The attorney for Pearl Quinones argued for a light sentence Monday, saying his client has already been punished enough.
In the end, Judge Ana Espana sentenced the former Sweetwater Union High School District board member to three years of probation, 90 days parole and a nearly $8,000 fine for her role in a “pay to play” scandal in the South Bay.
Quinones and more than a dozen other school officials from Sweetwater, San Ysidro and Southwestern College, as well as contractors, were indicted in the bribery and corruption scandal.
Prosecutors say the school officials traded their votes on multi-million dollar construction contracts for gifts and other favors.
On March 18, Quinones pleaded guilty to one felony count of conspiracy to commit a crime and one misdemeanor related to filling out paperwork concerning gifts.
Per state law, she was supposed to immediately resign from the school board.
“Just for the record, I never resigned from the board,” Quinones said after Monday’s sentencing.
During the court appearance, Quinones begged the court for leniency.
“How sorry I am for making a mistake, but it was not intentional,” she said. “I made a mistake. I failed to educate myself.”
Her attorney Marc Carlos tried to persuade the judge to reduce the felony to a misdemeanor, citing her community service and clean criminal record.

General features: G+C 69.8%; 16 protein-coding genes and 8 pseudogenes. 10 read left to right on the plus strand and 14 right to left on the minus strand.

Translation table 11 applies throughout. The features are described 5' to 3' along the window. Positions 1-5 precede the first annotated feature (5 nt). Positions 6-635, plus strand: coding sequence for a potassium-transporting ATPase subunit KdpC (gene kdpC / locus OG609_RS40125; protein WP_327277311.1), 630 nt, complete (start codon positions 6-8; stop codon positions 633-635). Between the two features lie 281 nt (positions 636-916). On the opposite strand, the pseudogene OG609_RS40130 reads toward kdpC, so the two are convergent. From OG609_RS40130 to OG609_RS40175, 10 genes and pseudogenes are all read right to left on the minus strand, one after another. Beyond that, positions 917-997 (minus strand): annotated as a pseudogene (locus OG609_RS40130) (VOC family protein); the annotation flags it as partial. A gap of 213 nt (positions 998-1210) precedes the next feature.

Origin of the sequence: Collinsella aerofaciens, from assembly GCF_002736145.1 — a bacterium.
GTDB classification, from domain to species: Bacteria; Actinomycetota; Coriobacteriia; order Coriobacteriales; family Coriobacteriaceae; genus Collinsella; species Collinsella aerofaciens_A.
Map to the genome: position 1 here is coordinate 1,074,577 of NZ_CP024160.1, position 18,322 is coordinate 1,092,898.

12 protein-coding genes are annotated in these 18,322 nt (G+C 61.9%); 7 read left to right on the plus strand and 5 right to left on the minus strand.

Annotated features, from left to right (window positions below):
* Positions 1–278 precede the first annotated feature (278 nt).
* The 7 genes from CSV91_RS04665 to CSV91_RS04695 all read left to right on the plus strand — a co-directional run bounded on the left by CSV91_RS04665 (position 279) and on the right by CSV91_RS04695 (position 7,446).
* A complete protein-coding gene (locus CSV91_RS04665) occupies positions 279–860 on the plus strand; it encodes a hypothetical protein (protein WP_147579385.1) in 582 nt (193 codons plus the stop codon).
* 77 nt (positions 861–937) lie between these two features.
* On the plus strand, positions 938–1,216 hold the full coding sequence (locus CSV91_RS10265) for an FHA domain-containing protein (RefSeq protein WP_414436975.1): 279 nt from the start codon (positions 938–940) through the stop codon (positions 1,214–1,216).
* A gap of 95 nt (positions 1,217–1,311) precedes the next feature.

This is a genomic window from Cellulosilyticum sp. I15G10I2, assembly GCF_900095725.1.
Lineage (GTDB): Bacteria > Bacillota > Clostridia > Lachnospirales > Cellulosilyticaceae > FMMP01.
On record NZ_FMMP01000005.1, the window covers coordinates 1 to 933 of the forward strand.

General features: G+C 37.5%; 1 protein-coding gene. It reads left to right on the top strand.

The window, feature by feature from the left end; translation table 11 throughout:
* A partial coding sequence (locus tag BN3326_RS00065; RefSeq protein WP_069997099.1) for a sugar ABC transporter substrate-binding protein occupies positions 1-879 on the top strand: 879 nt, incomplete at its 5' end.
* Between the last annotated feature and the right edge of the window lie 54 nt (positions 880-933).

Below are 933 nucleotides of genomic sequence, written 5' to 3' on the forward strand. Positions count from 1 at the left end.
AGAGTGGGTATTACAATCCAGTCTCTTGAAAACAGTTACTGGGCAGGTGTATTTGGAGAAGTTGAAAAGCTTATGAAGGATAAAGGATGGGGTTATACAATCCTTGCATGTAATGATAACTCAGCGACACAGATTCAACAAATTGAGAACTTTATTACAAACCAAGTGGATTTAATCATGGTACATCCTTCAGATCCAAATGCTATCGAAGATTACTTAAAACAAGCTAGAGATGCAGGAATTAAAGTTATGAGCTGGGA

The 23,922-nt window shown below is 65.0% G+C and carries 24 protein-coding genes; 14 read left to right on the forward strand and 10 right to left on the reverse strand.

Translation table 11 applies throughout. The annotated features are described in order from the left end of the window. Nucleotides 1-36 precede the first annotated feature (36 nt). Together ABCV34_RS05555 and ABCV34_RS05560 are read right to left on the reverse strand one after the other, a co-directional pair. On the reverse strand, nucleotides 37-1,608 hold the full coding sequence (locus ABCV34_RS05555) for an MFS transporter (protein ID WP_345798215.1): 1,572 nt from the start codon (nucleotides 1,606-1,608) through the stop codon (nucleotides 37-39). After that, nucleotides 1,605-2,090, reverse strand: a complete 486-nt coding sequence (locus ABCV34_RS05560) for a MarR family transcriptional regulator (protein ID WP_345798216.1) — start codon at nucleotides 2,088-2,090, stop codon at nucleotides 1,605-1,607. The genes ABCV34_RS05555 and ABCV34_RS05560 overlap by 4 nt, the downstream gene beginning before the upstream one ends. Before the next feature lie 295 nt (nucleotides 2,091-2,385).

However, the prosecutor asked the court for jail time or house arrest to send a message that the culture in Sweetwater needs to change.
Judge Espana upheld the felony conviction. She sentenced Quinones to three years of probation, 90 days parole monitored by the county, a $7,994 fine and public work service. She will be allowed to travel to Texas to care for her sick mother.
“What they said in there wasn’t true. I know if I had my day in court I would have won,” Quinones said, reacting to her sentence.
Quinones says she’s become a “scapegoat” in the case. Two other board members, President Jim Cartmill and Trustee Bertha Lopez, had their felony charges reduced to misdemeanors.
“I think it’s really unfair that everyone got away with misdemeanors, and I didn’t. Why?” she asked.
The felony will be reduced to a misdemeanor when she completes probation.